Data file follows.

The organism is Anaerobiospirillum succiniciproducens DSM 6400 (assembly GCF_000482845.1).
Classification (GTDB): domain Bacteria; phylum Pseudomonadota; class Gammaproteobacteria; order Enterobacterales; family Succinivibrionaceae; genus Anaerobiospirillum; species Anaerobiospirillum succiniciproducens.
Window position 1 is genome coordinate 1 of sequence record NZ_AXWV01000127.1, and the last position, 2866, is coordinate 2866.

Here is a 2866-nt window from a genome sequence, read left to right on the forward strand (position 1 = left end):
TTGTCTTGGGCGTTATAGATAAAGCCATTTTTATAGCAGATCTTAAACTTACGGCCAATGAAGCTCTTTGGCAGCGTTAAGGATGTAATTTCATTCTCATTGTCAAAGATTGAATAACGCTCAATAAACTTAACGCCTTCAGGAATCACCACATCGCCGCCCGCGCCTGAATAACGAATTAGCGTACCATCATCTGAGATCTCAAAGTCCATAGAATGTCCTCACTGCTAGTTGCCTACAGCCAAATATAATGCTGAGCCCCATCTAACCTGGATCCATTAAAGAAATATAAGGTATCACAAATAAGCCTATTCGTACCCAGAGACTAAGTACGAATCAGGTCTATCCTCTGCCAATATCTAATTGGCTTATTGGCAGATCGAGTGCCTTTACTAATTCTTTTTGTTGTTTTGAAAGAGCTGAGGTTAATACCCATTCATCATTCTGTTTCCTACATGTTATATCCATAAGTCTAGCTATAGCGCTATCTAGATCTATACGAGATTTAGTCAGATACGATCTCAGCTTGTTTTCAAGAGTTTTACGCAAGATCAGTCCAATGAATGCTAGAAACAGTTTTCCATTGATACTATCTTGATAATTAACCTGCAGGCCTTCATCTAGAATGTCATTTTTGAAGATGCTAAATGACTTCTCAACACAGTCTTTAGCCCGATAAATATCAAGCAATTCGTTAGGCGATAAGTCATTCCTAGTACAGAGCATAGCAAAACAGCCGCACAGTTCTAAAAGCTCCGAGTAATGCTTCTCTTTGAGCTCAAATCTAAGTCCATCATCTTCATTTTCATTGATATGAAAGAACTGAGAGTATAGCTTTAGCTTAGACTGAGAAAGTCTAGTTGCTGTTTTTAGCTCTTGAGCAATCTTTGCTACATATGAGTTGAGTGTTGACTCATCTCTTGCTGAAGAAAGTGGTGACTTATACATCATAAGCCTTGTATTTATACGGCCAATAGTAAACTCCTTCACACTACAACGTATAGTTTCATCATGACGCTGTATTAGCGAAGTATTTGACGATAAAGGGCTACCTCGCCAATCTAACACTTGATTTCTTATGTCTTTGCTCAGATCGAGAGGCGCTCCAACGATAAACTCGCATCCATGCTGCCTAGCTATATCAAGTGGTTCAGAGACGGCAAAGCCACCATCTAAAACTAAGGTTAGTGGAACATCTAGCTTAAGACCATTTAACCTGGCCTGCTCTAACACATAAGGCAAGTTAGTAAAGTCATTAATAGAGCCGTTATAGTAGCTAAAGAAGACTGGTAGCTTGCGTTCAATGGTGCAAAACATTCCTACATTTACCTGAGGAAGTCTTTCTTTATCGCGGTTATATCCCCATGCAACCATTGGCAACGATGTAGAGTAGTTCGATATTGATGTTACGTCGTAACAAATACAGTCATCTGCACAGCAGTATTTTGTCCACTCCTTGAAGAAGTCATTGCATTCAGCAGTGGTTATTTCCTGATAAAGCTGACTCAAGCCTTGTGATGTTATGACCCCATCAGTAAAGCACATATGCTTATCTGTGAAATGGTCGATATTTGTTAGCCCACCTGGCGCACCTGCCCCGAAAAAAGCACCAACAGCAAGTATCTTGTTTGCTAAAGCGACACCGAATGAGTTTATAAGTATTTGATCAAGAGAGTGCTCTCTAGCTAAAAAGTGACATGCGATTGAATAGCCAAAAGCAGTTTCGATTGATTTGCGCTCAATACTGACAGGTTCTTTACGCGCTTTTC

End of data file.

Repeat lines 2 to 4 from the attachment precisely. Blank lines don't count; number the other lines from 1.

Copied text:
Classification (GTDB): domain Bacteria; phylum Pseudomonadota; class Gammaproteobacteria; order Enterobacterales; family Succinivibrionaceae; genus Anaerobiospirillum; species Anaerobiospirillum succiniciproducens.
Window position 1 is genome coordinate 1 of sequence record NZ_AXWV01000127.1, and the last position, 2866, is coordinate 2866.

Here is a 2866-nt window from a genome sequence, read left to right on the forward strand (position 1 = left end):